December 14, 2010
Consumers heavily favouring debit and credit cards
Ipsos study examines payment preferences
Consumers have more ways to pay than ever before, but how are they paying for their purchases? A new study from Ipsos looks into the subject.
The Ipsos Payment Methods Report is the result of a groundbreaking study exploring the factors and drivers influencing payment method choice, preferences exhibited by different market segments, and loyalty to card brands and issuers.
The study examines the way Canadian credit card holders use cash, debit and credit cards for over-the-counter purchases. Results from the study show that about one-in-three cardholders (34%) say they are heavy debit card users, using it more than cash and credit cards combined. One-in-four (25%) use credit cards more than the other methods of payment combined. Only one-in-ten prefer to pay with cash. The remainder (28%) use a more even mix of methods for personal spending.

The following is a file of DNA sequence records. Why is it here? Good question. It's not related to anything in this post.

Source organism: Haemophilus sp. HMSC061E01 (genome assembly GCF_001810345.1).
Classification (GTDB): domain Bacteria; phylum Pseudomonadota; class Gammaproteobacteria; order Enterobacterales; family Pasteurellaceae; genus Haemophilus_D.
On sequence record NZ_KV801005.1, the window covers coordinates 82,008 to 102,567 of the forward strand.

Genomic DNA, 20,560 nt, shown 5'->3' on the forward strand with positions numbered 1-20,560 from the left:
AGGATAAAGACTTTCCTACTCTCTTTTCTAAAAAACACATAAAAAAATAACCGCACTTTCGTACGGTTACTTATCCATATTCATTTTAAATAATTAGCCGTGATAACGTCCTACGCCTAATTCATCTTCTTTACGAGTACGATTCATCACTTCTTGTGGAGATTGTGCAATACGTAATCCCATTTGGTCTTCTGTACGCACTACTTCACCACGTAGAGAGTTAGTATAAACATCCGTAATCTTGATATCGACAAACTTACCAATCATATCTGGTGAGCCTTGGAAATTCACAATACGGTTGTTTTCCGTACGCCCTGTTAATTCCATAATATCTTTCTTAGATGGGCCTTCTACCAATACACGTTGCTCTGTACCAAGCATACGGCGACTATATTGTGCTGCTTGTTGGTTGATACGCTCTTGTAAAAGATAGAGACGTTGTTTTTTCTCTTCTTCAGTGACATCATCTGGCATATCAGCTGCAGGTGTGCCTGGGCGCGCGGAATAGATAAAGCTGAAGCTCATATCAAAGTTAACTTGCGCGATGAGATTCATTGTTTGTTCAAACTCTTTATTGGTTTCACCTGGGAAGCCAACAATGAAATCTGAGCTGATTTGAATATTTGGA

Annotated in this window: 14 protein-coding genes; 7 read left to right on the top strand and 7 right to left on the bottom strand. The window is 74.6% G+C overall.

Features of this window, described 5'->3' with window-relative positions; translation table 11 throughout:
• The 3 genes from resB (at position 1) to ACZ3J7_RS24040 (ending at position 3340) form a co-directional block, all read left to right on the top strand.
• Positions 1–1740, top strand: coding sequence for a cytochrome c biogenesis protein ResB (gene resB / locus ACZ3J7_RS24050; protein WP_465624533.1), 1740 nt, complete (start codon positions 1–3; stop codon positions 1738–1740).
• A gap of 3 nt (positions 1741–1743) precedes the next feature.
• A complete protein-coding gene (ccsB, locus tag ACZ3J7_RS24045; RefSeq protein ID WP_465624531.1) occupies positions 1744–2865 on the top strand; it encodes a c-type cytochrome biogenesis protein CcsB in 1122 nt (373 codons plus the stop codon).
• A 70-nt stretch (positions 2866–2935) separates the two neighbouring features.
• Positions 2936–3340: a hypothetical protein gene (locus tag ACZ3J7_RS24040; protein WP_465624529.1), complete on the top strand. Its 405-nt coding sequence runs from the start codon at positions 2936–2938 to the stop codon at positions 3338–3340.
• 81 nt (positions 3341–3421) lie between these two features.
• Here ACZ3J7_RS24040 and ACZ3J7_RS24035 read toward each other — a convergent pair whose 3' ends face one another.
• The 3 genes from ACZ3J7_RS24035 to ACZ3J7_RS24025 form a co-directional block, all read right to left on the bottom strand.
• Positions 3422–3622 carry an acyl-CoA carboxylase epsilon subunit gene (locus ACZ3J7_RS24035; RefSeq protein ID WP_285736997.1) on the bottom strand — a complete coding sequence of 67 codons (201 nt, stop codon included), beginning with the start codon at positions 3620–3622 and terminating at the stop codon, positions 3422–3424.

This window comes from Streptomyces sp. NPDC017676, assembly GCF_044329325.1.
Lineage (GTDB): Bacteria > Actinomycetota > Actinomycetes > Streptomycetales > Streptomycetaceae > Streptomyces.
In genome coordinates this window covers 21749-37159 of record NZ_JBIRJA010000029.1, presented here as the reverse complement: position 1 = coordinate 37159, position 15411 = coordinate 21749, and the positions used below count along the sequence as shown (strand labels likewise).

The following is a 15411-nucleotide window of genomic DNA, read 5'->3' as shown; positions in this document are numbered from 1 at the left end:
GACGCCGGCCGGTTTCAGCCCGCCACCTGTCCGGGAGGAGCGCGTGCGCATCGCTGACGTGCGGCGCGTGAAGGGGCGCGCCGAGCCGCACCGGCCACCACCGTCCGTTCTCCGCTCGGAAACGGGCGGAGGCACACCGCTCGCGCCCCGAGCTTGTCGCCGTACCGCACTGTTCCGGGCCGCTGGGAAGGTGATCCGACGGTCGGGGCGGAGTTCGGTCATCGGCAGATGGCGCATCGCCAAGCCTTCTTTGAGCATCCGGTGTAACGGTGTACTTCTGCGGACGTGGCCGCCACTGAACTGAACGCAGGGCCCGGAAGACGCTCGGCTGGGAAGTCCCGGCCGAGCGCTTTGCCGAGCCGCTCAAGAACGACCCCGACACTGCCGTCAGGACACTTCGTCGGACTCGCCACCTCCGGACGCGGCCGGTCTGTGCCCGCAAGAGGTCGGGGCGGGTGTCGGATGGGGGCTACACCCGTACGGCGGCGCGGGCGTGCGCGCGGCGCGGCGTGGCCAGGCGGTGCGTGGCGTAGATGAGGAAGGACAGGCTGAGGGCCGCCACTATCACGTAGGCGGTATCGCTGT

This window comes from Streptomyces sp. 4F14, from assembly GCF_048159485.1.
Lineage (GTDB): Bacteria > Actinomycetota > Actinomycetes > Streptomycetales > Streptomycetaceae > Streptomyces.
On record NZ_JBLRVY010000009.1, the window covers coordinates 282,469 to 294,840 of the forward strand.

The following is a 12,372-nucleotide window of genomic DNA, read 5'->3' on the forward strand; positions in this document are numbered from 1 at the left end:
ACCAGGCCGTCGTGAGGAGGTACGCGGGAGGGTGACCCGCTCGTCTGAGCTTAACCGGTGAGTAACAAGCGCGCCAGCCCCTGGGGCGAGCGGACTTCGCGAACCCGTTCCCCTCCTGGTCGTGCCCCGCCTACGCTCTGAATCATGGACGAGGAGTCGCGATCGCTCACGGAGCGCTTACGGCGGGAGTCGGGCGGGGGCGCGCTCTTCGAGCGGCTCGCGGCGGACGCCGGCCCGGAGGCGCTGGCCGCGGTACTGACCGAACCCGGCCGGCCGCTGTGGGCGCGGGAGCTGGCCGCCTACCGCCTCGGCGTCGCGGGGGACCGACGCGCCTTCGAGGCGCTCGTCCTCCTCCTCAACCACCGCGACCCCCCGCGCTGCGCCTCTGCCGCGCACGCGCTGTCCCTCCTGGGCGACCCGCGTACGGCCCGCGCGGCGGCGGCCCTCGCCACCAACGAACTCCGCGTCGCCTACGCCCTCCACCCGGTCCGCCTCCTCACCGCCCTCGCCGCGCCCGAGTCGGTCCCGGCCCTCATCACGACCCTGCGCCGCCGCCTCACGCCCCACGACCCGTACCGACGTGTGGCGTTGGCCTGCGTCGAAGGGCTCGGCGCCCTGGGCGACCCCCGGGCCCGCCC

Heavy credit card users use credit cards twice as much as the average cardholder, both in terms of frequency and dollar value. They tend to replace the debit card with the credit card, using it for a greater variety of purchases including grocery shopping and small purchases – categories that are traditionally associated with cash and debit.
“This indicates growth potential for credit card use,” says John Mohler, Associate Vice President with Ipsos in Toronto. “While many consumers have concerns about credit card use related to money management or spending control issues, a minority see credit cards as tools to manage spending and save money in the long run. As well, credit card issuers have not yet fully tapped the grocery spending segment – an area that is not necessarily impenetrable.”
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